March 17, 2006My recent column on projecting your retirement income attracted a lot of reader feedback. Here are excerpts from some of the messages I received, with my responses:
When proposing retirement calculations, please use a more statistically "average" retiree for your calculations. [According to] the Federal Civilian Workforce Statistics "fact book," that would be a GS-9 to GS-10, not a GS-13, step 6 (in the "rest of U.S." category for 2006), as your $85,000 would indicate.
I used a higher salary since this article was written for Government Executive. (This is actually a low salary for an executive).
Great article. However, I disagree with including the Flexible Spending Account as a deduction from current net income, since it's money that still can be spent. In my case, with four family members who all wear glasses and one who is in the midst of braces, it's money I would spend anyhow -- whether I work or am retired. If FEHBP covered dental better and vision at all, it might be different.
I agree that money set aside for FSA will still be spent after retirement, but I included it on the salary side since it affects taxable wages.
Re: Federal income tax, there's no explanation of how it's computed. Suggest a footnote or a link to the exact page on the IRS website to determine what your post-retirement taxes will be.
There is no way to compute actual taxes without more information. I'm trying to capture a snapshot using a worksheet that should only take someone a few minutes to complete. I used a very general estimate of about 22 percent total federal/state withholding. The idea is to realize that taxes on a full salary are not the same as taxes on a retirement benefit. Also, I only applied the tax to the salary after FSA, FEHBP and TSP withholdings.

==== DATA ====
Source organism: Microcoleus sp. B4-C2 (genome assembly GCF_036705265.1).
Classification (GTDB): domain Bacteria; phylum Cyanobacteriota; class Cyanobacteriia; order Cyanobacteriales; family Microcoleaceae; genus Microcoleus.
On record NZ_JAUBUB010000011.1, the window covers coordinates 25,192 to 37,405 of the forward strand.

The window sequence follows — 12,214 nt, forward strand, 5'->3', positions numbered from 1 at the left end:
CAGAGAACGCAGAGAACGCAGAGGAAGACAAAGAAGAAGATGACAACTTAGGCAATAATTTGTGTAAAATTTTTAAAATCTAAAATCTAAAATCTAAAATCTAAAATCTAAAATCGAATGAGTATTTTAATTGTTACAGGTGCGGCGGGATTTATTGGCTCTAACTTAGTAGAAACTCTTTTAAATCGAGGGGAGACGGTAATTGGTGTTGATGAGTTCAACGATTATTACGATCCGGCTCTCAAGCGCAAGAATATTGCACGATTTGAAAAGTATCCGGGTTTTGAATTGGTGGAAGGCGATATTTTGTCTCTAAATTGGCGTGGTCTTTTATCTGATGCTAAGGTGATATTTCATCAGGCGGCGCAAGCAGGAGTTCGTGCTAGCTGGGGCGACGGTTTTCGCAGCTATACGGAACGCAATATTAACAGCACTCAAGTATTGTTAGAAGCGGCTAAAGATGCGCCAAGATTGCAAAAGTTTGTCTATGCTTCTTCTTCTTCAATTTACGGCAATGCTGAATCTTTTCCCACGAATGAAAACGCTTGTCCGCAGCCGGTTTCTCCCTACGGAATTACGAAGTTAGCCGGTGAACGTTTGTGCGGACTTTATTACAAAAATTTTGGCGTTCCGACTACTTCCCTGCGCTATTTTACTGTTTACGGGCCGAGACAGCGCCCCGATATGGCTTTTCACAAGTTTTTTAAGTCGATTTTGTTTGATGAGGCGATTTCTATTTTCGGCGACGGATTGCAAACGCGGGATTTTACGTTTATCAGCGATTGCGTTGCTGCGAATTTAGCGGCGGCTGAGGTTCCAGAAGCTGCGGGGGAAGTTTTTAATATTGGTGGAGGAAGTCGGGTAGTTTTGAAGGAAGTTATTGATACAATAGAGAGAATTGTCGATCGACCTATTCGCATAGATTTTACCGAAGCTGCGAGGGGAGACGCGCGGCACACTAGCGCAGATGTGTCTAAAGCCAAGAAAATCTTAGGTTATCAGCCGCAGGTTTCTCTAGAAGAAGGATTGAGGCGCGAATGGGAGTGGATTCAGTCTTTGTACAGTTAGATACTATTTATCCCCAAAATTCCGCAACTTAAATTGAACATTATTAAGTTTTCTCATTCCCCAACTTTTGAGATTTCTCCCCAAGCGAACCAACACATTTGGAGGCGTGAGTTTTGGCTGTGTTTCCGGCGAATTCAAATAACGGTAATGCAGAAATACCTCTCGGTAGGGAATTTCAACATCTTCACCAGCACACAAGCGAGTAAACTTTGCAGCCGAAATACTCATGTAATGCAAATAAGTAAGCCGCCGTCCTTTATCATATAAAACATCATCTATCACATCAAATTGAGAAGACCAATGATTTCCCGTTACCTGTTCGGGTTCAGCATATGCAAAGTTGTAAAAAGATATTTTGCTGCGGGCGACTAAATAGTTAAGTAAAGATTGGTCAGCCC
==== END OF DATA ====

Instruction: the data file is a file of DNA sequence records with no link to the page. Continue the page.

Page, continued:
How does a 56-year-old FERS employee with 34 years of service making $85,000 per year only get a gross retirement pension of $17,765? That's less than 21 percent. Don't FERS employees who retire before age 62, but who still reach the minimum retirement age with 30-plus years of service get 1 percent per year -- thus a 34 percent pension (presuming that the $85,000 is the high-3 average salary)?
Many FERS employees who are currently eligible to retire have spent a portion of their career in another job (in the private sector or the military). Since FERS covers employees hired after 1983, the most FERS service someone could have right now is about 22 years.
My example covers a FERS employee who is eligible for Voluntary Early Retirement. The requirements for VERA under FERS are age 50 with 20 years of service or any age with 25 years of service (same as CSRS). There is no age reduction under FERS and the FERS supplement is payable at the minimum retirement age (55-57).
As a government employee who has to pay my former spouse a court order award, there is no way to figure that amount to determine if I can afford to retire. I have been told that OPM will compute how much my former spouse will receive from my divorce decree; therefore, that computation cannot be performed until after I retire.
If you wish to find out how much your former spouse will receive based on the court order, I recommend getting a retirement estimate from your personnel office and having the attorney who drafted the court order compute the amount to which the former spouse is entitled.
Overall, my main thought when I wrote my previous column was to provoke employees to think beyond the retirement estimate. I have had several conversations with employees in recent weeks who have worked for 30-plus years and felt that they couldn't afford to retire. They were comparing their "gross" income to their "gross" retirement. Once we looked at the "net" it was much more comforting!
Thanks for all of your comments, and keep 'em coming, using the "See Reader's Comments/Add Your Own" link at the top of the page.
March 17, 2006